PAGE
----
Mate Crime is a form of hate crime and can be a very serious form of abuse.
Mate Crime is defined as the exploitation, abuse or theft from any person at risk from those they consider to be their friends. Those that commit such abuse or theft are often referred to as ‘fake friends’.
People with disabilities, particularly those with learning disabilities, mental health problems, substance misuse and older people are often the targets of this type of crime. In some cases victims of mate crime have been badly harmed or even killed.
There are different forms of mate crime, for example:
- Theft/financial abuse - the abuser might demand or ask to be lent money and then not pay it back or the perpetrator might misuse the property of the adult.
- Cuckooing - the abuser might take over the person's home and visit or stay there, despite the person not wanting them to.
- Physical assault/abuse - the abuser might hurt or injure the adult.
- Harassment or emotional abuse - the abuser might manipulate, mislead and make the person feel worthless.
- Sexual assault/abuse - the abuser might harm or take advantage of the person sexually.
Often, these different types of abuse don't happen in isolation - abusers may subject their victims to multiple forms of abuse.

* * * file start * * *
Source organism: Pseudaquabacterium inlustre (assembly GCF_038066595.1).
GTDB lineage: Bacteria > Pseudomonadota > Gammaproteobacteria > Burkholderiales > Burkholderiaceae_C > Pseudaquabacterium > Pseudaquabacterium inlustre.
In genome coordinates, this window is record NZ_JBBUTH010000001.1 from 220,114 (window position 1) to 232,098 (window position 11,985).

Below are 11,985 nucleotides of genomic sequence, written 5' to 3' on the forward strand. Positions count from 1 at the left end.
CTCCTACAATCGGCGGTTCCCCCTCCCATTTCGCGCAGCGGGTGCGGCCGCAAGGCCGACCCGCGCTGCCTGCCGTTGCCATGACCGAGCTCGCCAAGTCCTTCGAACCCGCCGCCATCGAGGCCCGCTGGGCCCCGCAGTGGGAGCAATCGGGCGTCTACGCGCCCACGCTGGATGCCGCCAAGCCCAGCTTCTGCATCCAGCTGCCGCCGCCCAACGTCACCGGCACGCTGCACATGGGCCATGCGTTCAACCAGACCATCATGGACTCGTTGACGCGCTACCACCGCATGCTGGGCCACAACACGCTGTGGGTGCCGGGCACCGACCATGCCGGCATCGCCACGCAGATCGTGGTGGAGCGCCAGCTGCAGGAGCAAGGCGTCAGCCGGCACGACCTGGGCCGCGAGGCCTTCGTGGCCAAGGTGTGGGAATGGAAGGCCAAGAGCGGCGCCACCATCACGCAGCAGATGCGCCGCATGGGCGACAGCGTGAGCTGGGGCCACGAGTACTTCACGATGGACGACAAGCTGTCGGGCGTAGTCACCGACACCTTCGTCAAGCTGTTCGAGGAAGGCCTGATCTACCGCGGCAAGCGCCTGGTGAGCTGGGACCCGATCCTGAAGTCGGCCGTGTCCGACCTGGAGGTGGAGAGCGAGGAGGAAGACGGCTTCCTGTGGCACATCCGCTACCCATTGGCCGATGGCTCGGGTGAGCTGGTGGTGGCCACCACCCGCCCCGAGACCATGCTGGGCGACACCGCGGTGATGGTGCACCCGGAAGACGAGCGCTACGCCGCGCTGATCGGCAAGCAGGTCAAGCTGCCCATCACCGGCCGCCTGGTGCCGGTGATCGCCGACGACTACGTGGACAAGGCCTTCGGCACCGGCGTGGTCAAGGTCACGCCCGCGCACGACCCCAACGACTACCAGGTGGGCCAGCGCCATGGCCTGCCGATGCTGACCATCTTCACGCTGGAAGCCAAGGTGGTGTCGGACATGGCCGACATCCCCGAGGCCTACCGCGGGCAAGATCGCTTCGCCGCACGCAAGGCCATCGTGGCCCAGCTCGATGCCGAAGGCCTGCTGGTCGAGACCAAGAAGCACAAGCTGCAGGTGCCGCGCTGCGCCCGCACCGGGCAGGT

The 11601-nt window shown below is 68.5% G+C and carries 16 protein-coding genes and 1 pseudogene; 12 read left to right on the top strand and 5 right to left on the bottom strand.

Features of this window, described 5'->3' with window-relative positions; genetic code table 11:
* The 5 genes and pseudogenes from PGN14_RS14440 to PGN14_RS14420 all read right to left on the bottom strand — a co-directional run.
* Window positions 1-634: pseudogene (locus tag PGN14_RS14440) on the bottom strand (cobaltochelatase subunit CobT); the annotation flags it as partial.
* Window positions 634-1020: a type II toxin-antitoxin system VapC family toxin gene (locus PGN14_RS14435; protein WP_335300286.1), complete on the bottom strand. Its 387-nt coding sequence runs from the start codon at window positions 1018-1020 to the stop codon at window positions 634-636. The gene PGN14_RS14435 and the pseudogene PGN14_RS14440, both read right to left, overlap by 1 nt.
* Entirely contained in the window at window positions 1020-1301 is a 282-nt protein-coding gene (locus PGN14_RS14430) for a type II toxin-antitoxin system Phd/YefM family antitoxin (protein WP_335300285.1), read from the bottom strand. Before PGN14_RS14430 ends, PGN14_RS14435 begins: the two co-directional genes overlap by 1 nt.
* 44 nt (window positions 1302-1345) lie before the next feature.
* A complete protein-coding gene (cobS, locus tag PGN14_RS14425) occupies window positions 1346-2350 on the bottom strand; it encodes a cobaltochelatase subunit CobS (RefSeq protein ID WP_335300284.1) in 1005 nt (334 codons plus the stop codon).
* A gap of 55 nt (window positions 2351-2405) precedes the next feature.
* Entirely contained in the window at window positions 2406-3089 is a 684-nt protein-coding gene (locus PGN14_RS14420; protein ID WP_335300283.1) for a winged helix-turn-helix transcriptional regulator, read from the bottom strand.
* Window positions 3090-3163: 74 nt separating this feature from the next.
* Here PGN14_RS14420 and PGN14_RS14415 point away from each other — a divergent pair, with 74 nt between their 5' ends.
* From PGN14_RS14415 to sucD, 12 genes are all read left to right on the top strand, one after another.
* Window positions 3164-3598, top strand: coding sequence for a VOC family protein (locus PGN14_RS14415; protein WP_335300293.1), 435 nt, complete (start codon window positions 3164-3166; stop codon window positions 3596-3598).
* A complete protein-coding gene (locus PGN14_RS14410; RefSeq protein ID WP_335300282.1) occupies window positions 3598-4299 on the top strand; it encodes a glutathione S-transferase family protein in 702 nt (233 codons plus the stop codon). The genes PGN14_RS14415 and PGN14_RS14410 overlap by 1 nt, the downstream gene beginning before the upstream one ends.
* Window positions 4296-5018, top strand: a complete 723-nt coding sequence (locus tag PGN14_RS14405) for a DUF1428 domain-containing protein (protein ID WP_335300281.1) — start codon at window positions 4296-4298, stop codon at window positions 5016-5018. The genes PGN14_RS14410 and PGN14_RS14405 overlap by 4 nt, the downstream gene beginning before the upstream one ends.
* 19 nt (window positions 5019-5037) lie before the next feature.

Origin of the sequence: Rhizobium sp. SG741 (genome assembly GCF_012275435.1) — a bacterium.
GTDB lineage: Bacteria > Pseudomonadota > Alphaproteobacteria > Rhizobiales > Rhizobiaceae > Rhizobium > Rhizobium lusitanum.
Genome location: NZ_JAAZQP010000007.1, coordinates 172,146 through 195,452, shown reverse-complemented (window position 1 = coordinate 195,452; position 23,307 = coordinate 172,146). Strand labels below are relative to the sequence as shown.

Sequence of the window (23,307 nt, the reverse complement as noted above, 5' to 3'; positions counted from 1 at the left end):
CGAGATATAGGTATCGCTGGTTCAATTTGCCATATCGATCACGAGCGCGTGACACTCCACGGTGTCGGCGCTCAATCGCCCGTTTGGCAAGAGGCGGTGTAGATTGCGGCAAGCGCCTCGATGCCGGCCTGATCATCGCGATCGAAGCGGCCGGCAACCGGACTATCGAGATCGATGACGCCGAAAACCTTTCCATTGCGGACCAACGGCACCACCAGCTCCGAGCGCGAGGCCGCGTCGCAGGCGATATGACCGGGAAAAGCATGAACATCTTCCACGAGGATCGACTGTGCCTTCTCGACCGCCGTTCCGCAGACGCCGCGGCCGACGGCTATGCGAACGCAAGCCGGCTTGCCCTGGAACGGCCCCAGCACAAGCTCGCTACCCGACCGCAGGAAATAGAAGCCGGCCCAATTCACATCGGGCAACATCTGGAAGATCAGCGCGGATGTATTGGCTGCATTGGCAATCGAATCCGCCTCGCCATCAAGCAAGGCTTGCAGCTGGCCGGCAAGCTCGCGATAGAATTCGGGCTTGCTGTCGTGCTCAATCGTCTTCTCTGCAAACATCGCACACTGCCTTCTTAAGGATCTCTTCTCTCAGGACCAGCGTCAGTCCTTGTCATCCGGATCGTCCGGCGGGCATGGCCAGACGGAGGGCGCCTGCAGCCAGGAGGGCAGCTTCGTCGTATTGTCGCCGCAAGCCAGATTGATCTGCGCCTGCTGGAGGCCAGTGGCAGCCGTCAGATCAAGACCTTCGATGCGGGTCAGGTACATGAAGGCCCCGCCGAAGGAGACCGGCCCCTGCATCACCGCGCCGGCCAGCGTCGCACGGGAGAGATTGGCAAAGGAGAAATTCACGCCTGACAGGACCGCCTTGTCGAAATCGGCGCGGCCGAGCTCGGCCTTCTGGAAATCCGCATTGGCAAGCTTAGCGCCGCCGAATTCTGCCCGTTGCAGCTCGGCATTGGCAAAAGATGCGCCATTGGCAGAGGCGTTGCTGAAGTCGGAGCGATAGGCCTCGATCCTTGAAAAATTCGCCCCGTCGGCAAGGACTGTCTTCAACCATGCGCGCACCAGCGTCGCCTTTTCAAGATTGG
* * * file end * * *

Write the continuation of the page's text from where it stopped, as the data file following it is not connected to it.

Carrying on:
Learning disability and mate crime
People with learning disabilities may be more vulnerable to mate crimes. They may not have had the usual opportunities to become ‘streetwise’ when growing up or may be less able to recognise that they are being taken advantage of.
Features of mate crime
Mate crimes are likely to happen in private, often in the victim’s own accommodation. They can also happen via social media, where victims are financially or sexually exploited after being befriended online.
Identifying mate crime
Indicators of mate crime can be similar to other forms of abuse. Potential signs include:
- bills not being paid, a sudden lack of money, losing possessions, suddenly changing their will
- may have more money than usual, expensive gifts etc.
- changes in routine, behaviour, appearance, finances or household (new people visiting or staying over, lots of new ‘friends’, lots more noise or rubbish than normal)
- cutting themselves off from established networks of friends/family and support, missing weekly activities
- secretive internet or mobile phone use.
Advice and information on what Mate Crime is and how social workers can identify it from the Community Care website www.communitycare.co.uk
The ‘Friend or Fake’ booklet, an easy-read booklet about Hate Crime and Mate Crime produced by the Association for Real Change (ARC) can be found on their website arcuk.org.uk/Friend-or-Fake-Booklet.pdf
Safety Net helps local agencies develop systems to tackle Mate Crime – for more information visit the Arc Safety website arcuk.org.uk/safetynet
Crown Prosecution Service (CPS)
For prosecution guidance about Disability Hate Crime and other crimes against disabled people, visit the CPS website at www.cps.gov.uk/disability-hate-crime-and-other-crimes-against-disabled-people-prosecution-guidance
Nottingham Community Housing have produced this video to raise awareness of Hate Crime and ‘Mate Crime’
Details of all the latest news from Salford Safeguarding Adults Board.